In 1975 he agreed the sale of the estate to the Office of Public Works allowing for the creation of a National Park. In 1983 he bestowed the castle to the nation along with its gardens and much of the contents.
Glenveagh National Park opened to the public in 1984 while the castle opened in 1986. Linkback: mountainviews.ie/summit/726/comment/14854/
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            MountainViews.ie picture about Farscallop (<em>Fáir Scoilb</em>)
Picture: The steep face of the Derryveagh Mountains
Winter Views
by Aidy 29 Dec 2017
Went up in the snow from the back entrance to Glenveagh National Park, with the frozen ground helping with what would normally be very boggy conditions. Worth walking past the summit to the northeast to get the views over the National Park, and on the way back I skirted the summit on the northwest side for great views over to the Derryveagh Mountains. Really brilliant views for a small hill. Linkback: mountainviews.ie/summit/726/comment/19821/
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            MountainViews.ie picture about Farscallop (<em>Fáir Scoilb</em>)
Picture: Looking over Farscallop's summit towards Innishowen
eflanaga on Farscallop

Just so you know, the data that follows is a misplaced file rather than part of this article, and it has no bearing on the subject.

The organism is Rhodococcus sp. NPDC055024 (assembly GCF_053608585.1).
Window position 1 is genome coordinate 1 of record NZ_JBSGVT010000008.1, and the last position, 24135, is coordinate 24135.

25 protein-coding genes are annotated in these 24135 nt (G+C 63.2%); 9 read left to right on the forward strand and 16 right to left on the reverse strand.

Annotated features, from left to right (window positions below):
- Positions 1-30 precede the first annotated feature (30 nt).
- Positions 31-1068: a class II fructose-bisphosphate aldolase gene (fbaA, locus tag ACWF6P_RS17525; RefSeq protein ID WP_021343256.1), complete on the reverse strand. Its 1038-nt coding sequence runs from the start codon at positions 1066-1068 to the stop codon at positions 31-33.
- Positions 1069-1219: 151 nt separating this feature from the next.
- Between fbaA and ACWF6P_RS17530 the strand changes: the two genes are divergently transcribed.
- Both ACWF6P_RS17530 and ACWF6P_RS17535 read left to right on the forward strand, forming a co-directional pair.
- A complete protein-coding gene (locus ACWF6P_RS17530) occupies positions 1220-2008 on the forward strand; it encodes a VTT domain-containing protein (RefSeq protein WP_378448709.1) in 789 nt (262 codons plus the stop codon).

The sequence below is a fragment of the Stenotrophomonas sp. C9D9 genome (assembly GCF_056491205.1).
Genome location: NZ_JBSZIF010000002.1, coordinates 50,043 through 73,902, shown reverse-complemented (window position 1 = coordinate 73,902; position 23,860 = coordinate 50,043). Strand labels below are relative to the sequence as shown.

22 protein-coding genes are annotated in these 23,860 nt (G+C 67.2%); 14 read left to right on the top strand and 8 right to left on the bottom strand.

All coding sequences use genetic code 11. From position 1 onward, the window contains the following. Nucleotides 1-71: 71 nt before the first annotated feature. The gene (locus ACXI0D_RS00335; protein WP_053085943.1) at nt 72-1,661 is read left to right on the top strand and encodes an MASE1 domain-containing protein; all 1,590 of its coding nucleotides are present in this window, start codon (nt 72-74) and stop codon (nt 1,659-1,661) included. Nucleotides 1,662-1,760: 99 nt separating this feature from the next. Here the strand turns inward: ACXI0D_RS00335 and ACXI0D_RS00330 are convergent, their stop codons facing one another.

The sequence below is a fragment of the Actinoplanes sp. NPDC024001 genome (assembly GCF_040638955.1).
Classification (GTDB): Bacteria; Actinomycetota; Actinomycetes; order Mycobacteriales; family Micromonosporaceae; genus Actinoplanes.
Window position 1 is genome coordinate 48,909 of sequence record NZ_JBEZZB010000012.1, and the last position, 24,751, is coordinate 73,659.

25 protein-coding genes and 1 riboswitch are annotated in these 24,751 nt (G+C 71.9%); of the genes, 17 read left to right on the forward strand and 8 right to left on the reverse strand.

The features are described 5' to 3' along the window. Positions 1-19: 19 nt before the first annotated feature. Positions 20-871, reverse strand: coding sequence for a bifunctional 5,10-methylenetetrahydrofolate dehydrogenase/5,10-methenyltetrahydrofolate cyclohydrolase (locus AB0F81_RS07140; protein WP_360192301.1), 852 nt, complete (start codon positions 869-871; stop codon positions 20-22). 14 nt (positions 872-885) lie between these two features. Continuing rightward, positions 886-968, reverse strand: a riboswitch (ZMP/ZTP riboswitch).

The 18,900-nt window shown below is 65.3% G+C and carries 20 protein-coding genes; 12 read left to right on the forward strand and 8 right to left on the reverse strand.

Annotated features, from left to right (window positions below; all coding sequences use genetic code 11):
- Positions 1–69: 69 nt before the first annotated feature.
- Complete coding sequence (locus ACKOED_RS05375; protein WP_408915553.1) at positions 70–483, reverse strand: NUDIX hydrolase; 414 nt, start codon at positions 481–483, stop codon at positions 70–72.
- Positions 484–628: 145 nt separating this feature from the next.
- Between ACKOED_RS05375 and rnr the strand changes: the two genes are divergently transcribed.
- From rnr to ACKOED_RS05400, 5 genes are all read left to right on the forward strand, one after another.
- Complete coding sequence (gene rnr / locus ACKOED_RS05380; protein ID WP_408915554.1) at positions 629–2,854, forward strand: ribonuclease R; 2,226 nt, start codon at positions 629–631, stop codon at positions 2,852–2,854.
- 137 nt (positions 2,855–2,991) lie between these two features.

by eflanaga 30 Apr 2008
Climbed from R254 (back entrance to Glenveagh Park). Having managed to escape the boggy charms of Meenabog Hill I was glad to reach the firmer ground provided by the ascent of An Poll Garbh and onward to Farscallop's broad flattened summit area marked by a small cairn. Great views across to Dooish and it's neighbouring tops with Errigal's distinctive top peeking above them all as well as expansive view towards Innishowen on the one hand and The Bluestack range on the other. A walk to the northern end of the summit area provides breathtaking view over Crockscolabagh into Lough Beagh. An easy ascent and well worth the effort for the views. Linkback: mountainviews.ie/summit/726/comment/3072/
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British summit data courtesy:
Database of British & Irish Hills